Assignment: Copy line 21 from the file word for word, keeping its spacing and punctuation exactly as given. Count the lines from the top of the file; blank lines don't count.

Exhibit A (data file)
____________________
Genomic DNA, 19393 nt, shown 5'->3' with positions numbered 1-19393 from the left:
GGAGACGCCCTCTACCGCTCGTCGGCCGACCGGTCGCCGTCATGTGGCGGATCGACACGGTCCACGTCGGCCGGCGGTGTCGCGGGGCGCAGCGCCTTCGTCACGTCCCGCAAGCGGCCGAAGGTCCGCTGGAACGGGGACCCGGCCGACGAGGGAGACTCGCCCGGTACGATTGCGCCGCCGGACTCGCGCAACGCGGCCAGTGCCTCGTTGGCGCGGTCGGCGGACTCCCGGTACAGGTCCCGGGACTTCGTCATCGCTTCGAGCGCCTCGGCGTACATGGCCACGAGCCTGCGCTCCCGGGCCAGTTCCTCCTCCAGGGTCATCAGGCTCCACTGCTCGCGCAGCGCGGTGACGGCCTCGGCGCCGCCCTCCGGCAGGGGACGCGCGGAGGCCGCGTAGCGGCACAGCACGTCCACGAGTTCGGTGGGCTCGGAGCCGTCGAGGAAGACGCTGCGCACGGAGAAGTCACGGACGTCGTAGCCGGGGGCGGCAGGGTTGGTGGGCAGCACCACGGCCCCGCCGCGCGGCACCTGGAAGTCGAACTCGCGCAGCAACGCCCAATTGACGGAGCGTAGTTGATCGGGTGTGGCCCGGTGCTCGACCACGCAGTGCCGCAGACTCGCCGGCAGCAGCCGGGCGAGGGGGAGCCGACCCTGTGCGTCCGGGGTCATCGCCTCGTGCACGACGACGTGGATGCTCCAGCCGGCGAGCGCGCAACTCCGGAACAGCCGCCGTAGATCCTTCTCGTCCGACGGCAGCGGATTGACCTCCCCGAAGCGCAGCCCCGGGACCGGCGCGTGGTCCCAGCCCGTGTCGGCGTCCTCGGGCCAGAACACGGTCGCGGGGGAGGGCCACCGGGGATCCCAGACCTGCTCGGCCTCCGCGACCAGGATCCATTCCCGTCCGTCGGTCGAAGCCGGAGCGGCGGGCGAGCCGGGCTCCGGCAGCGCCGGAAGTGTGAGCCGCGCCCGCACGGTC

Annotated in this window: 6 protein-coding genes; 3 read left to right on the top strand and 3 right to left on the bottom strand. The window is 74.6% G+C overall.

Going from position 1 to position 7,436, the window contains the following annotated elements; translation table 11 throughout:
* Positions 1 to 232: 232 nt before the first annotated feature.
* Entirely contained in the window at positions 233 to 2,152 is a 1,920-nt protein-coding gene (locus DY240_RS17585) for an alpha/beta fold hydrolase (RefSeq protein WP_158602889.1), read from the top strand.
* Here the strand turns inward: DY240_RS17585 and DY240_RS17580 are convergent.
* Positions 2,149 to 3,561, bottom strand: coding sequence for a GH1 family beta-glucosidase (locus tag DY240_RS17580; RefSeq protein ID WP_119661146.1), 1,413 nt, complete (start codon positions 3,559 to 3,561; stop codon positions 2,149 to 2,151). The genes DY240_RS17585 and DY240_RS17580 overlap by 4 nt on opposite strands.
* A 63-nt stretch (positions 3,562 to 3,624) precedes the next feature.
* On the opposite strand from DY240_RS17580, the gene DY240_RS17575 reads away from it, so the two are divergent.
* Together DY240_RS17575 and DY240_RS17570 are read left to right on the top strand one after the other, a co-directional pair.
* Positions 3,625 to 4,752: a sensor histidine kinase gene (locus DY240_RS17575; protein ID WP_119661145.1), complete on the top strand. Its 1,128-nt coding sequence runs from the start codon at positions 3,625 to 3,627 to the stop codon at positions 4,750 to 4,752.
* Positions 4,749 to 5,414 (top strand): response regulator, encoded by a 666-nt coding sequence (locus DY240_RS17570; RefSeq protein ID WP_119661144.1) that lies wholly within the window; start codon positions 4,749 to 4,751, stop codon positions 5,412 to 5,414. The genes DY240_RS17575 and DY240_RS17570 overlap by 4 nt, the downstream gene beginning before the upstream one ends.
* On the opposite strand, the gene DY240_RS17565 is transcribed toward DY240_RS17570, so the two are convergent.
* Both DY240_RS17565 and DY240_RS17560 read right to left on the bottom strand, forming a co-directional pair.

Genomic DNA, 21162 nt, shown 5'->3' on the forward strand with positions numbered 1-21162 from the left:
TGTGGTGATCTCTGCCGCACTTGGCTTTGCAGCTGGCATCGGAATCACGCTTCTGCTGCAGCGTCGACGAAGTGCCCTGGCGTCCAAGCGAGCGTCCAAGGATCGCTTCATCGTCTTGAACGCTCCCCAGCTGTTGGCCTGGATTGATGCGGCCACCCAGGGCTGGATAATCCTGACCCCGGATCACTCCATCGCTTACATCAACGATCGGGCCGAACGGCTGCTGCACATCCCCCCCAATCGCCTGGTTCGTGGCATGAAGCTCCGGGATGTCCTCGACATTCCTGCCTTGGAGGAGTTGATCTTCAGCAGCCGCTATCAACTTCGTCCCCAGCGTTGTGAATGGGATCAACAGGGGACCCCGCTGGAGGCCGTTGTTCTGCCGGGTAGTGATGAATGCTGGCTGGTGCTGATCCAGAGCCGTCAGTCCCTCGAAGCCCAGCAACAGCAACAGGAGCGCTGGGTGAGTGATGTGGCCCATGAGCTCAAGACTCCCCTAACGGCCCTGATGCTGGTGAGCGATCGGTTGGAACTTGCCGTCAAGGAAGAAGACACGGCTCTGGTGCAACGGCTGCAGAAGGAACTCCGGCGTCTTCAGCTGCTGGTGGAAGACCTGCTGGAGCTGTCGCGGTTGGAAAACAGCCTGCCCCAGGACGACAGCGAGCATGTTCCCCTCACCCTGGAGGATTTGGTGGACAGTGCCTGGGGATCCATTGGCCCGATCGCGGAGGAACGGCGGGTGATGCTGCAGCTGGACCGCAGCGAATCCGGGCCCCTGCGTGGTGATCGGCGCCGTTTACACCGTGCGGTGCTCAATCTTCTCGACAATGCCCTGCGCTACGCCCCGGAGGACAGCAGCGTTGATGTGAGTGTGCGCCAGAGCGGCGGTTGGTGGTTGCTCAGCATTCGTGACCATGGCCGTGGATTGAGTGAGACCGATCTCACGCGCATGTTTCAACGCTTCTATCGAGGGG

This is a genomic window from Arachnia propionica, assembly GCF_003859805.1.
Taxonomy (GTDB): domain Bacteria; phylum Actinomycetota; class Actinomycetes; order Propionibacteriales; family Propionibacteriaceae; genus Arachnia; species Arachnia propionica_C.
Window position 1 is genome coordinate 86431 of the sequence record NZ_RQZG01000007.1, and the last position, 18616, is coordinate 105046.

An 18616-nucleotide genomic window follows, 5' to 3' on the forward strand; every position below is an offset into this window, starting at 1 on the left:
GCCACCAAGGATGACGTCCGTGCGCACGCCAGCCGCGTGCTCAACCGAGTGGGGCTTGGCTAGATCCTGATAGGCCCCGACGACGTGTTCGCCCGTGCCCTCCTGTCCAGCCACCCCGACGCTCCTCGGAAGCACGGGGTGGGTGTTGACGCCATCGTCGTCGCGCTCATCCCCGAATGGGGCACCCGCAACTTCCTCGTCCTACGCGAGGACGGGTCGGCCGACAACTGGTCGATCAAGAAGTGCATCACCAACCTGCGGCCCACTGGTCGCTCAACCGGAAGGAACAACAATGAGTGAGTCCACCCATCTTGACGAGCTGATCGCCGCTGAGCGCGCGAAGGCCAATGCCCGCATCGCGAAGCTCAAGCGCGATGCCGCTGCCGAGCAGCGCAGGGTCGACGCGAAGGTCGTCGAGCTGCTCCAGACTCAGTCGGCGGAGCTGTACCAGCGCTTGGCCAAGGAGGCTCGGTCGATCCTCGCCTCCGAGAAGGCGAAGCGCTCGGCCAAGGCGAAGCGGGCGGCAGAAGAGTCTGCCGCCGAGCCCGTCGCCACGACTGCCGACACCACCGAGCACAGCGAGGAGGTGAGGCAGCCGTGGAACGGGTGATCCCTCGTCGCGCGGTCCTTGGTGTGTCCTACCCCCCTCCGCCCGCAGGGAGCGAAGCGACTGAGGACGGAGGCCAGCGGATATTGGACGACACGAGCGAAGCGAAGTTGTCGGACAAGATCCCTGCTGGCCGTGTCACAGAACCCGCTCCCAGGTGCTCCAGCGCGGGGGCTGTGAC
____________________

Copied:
An 18616-nucleotide genomic window follows, 5' to 3' on the forward strand; every position below is an offset into this window, starting at 1 on the left: